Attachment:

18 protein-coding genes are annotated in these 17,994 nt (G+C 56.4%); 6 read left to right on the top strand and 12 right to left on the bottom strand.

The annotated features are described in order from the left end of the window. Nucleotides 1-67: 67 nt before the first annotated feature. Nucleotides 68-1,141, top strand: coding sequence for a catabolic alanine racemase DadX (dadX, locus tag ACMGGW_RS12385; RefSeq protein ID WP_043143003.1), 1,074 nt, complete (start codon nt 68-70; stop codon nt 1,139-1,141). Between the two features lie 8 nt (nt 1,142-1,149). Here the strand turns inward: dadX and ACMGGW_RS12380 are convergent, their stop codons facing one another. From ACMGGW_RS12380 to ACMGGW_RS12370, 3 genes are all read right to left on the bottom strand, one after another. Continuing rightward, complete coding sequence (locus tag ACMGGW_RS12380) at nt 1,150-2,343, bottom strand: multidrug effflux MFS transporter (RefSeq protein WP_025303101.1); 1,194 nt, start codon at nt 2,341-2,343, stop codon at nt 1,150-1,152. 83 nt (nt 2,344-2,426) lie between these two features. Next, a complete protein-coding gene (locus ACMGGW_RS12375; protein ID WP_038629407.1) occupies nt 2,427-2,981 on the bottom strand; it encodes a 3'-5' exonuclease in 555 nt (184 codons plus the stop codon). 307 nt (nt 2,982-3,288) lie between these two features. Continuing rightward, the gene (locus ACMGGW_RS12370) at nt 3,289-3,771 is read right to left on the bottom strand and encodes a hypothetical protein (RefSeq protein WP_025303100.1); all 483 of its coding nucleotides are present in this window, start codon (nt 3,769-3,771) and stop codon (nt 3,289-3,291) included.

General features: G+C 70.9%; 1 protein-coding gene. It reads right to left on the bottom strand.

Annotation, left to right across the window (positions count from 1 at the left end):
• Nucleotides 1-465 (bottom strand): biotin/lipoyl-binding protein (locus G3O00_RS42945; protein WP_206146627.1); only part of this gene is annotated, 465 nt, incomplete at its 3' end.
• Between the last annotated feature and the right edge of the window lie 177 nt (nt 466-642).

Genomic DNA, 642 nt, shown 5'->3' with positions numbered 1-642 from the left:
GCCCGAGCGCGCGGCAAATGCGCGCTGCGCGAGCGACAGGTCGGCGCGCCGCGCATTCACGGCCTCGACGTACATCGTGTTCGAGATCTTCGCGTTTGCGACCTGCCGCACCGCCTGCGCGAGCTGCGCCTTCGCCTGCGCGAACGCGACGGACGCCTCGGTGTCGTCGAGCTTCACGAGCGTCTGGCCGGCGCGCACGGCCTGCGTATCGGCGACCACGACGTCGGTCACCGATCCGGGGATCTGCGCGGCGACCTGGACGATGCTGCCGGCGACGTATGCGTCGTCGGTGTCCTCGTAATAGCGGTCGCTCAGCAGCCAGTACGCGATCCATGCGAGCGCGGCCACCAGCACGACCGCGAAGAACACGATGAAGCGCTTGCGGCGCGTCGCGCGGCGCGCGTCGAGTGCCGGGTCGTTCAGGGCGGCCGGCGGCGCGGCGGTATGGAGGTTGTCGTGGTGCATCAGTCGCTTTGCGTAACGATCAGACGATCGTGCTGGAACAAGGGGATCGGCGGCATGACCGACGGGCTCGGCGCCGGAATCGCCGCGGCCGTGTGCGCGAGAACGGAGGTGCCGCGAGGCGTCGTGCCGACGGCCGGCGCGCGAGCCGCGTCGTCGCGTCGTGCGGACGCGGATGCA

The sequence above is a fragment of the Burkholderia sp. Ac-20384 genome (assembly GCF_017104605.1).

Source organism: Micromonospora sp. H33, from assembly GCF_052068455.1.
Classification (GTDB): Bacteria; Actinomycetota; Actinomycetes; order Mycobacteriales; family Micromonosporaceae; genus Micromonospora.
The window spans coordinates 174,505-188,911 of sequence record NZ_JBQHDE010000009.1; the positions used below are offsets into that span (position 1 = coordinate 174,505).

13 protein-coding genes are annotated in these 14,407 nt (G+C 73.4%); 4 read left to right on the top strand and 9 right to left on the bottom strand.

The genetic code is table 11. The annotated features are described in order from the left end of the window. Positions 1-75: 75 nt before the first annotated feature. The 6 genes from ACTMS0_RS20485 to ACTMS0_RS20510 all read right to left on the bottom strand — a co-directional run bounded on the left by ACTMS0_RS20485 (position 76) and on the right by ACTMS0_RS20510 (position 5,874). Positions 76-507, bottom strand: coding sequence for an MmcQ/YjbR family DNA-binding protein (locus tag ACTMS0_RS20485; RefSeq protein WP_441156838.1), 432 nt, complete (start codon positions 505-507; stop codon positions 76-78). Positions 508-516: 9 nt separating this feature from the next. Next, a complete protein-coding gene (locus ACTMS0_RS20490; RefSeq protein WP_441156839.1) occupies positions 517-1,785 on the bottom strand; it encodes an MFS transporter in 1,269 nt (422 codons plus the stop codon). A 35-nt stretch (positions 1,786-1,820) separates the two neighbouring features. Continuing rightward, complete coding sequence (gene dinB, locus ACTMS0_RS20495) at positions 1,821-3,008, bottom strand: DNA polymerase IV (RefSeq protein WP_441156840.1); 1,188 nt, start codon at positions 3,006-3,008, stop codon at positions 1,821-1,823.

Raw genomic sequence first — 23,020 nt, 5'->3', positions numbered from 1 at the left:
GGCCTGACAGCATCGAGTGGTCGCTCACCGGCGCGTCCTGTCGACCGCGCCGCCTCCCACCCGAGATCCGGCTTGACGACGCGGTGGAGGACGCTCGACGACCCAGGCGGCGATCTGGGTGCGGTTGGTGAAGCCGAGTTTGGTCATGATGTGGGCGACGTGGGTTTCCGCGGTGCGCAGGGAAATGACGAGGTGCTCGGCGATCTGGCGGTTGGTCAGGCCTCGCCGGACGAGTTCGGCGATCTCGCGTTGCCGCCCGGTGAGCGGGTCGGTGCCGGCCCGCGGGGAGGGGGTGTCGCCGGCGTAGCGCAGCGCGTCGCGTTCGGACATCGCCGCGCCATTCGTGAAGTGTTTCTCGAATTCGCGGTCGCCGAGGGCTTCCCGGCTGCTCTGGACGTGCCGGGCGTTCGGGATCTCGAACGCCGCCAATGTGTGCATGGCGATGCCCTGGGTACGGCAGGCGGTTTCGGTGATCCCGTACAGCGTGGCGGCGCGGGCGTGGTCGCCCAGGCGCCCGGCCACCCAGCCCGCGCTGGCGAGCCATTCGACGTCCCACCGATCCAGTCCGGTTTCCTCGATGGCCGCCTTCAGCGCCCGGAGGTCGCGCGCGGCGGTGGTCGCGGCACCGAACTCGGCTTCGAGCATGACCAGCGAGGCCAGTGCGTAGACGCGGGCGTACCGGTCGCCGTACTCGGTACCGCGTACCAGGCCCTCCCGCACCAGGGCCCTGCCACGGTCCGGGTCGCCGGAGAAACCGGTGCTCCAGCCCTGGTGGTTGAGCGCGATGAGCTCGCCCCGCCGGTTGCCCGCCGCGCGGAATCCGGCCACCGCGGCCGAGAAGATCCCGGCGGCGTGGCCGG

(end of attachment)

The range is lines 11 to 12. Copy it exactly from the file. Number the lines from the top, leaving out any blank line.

Classification (GTDB): Bacteria; Actinomycetota; Actinomycetes; order Mycobacteriales; family Micromonosporaceae; genus Micromonospora.
The window spans coordinates 174,505-188,911 of sequence record NZ_JBQHDE010000009.1; the positions used below are offsets into that span (position 1 = coordinate 174,505).